Was Stone-Age Wine a Drink of the People?

Finds at the site of an ancient Greek village suggest that people of all classes have enjoyed wine since at least the Neolithic Age.

Think about wine in the ancient world, and chances are you’ll picture chalices, feasts and rituals: The stuff of elites. But ruins in Greece suggest that wine may have roots that are more populist than we typically think—even as far back as the Stone Age—according to a new study published in the Journal of Archaeological Science.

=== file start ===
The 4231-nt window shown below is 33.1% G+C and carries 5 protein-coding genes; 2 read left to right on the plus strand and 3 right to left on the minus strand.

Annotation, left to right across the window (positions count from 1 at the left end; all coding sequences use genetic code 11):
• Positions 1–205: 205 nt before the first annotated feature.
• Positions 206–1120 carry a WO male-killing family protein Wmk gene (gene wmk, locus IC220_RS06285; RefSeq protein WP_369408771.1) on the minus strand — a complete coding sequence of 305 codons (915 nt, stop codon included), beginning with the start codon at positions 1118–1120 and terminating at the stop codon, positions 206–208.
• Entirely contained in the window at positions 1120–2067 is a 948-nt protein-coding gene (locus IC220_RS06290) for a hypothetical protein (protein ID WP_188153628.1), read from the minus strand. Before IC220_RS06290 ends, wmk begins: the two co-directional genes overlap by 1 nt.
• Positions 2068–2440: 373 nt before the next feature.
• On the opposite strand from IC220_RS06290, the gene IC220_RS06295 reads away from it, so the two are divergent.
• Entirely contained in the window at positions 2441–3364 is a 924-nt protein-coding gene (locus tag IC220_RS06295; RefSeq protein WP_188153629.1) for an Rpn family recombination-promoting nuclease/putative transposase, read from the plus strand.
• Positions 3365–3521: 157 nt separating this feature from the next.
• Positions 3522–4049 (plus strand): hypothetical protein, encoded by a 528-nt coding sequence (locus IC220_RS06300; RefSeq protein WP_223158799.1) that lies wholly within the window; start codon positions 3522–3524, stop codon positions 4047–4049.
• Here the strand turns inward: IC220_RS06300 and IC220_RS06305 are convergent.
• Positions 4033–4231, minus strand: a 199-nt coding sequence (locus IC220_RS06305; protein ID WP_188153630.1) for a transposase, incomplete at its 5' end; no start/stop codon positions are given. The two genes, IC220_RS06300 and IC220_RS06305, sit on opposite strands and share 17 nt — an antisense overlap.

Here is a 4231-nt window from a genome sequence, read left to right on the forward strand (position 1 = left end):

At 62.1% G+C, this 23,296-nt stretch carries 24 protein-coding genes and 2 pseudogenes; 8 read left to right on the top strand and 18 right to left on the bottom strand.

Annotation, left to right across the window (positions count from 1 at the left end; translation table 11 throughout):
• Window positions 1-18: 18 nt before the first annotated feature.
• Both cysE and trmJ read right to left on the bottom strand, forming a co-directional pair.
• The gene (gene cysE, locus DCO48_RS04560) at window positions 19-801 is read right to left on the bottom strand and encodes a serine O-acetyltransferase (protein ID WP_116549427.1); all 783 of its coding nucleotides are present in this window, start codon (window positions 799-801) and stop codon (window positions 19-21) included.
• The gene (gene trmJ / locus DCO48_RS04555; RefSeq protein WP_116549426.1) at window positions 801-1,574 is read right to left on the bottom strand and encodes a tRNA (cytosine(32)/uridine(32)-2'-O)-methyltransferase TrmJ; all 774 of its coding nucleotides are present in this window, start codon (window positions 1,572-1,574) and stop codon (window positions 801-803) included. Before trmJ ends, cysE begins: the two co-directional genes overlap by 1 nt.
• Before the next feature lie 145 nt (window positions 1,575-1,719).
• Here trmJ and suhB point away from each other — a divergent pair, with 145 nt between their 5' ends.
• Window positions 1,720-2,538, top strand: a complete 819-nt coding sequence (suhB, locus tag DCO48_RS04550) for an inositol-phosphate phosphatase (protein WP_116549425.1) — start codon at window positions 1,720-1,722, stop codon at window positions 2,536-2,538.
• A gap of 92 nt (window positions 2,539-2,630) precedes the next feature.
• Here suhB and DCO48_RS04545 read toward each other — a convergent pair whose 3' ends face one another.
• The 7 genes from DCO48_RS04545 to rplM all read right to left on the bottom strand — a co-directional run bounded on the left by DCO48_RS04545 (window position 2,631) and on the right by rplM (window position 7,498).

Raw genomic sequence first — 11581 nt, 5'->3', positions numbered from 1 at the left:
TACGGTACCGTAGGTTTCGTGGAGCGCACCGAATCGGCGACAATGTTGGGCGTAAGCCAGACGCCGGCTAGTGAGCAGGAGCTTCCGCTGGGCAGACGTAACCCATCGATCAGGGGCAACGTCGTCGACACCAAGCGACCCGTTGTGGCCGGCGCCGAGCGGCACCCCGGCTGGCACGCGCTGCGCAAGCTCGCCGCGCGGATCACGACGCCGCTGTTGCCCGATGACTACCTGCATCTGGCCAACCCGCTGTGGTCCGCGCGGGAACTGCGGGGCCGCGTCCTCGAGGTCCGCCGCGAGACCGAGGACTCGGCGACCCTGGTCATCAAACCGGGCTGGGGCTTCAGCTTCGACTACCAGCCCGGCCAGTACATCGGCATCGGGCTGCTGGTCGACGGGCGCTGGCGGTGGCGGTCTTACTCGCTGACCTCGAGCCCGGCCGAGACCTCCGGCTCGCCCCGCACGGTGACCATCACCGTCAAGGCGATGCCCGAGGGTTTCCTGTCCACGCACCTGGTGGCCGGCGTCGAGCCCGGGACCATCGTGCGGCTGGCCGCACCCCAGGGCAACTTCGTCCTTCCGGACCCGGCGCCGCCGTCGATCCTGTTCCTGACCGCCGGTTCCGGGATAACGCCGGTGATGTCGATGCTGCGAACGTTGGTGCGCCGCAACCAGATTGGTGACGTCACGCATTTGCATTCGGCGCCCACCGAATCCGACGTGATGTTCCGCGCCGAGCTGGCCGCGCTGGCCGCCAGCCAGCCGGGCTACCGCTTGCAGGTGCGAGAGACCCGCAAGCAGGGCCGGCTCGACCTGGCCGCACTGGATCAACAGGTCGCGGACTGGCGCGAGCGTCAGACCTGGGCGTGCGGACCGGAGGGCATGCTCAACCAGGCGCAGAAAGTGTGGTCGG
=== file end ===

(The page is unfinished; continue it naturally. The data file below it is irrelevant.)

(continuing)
In the 1990s, archaeobotanist Soultana Valamoti began studying the ruins of a Neolithic village at Dikili Tash, first discovered in northern Greece in the early 1920s. (For those of you who’ve forgotten your ancient eras, the Neolithic era was the late Stone Age—the period when humans began shaping stone tools and producing, rather than hunting and gathering, their food.)

Initially, Valamoti was looking for

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